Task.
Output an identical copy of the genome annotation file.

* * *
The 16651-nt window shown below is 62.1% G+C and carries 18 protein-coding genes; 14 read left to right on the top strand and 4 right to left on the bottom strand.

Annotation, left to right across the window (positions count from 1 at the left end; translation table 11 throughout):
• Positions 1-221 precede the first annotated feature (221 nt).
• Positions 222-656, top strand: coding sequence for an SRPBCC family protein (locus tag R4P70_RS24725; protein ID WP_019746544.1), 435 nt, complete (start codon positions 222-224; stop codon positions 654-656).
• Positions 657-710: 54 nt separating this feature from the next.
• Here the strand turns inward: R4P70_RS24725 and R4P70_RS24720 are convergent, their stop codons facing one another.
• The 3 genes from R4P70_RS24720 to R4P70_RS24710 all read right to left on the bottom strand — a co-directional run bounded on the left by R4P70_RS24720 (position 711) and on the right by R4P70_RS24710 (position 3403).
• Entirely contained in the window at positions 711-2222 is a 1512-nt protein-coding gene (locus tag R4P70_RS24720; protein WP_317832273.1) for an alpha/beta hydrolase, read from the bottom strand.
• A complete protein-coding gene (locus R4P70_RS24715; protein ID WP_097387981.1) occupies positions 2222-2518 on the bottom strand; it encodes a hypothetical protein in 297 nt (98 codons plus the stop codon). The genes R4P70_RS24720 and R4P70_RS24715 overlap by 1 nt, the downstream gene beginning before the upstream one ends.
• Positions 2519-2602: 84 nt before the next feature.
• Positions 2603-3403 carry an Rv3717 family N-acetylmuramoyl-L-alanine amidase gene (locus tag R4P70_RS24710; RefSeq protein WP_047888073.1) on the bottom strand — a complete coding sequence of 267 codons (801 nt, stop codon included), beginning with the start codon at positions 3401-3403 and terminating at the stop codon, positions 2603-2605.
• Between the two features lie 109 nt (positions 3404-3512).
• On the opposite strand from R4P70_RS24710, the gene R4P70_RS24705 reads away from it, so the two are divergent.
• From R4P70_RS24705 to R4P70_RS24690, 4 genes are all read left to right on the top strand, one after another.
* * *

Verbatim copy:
The 16651-nt window shown below is 62.1% G+C and carries 18 protein-coding genes; 14 read left to right on the top strand and 4 right to left on the bottom strand.

Annotation, left to right across the window (positions count from 1 at the left end; translation table 11 throughout):
• Positions 1-221 precede the first annotated feature (221 nt).
• Positions 222-656, top strand: coding sequence for an SRPBCC family protein (locus tag R4P70_RS24725; protein ID WP_019746544.1), 435 nt, complete (start codon positions 222-224; stop codon positions 654-656).
• Positions 657-710: 54 nt separating this feature from the next.
• Here the strand turns inward: R4P70_RS24725 and R4P70_RS24720 are convergent, their stop codons facing one another.
• The 3 genes from R4P70_RS24720 to R4P70_RS24710 all read right to left on the bottom strand — a co-directional run bounded on the left by R4P70_RS24720 (position 711) and on the right by R4P70_RS24710 (position 3403).
• Entirely contained in the window at positions 711-2222 is a 1512-nt protein-coding gene (locus tag R4P70_RS24720; protein WP_317832273.1) for an alpha/beta hydrolase, read from the bottom strand.
• A complete protein-coding gene (locus R4P70_RS24715; protein ID WP_097387981.1) occupies positions 2222-2518 on the bottom strand; it encodes a hypothetical protein in 297 nt (98 codons plus the stop codon). The genes R4P70_RS24720 and R4P70_RS24715 overlap by 1 nt, the downstream gene beginning before the upstream one ends.
• Positions 2519-2602: 84 nt before the next feature.
• Positions 2603-3403 carry an Rv3717 family N-acetylmuramoyl-L-alanine amidase gene (locus tag R4P70_RS24710; RefSeq protein WP_047888073.1) on the bottom strand — a complete coding sequence of 267 codons (801 nt, stop codon included), beginning with the start codon at positions 3401-3403 and terminating at the stop codon, positions 2603-2605.
• Between the two features lie 109 nt (positions 3404-3512).
• On the opposite strand from R4P70_RS24710, the gene R4P70_RS24705 reads away from it, so the two are divergent.
• From R4P70_RS24705 to R4P70_RS24690, 4 genes are all read left to right on the top strand, one after another.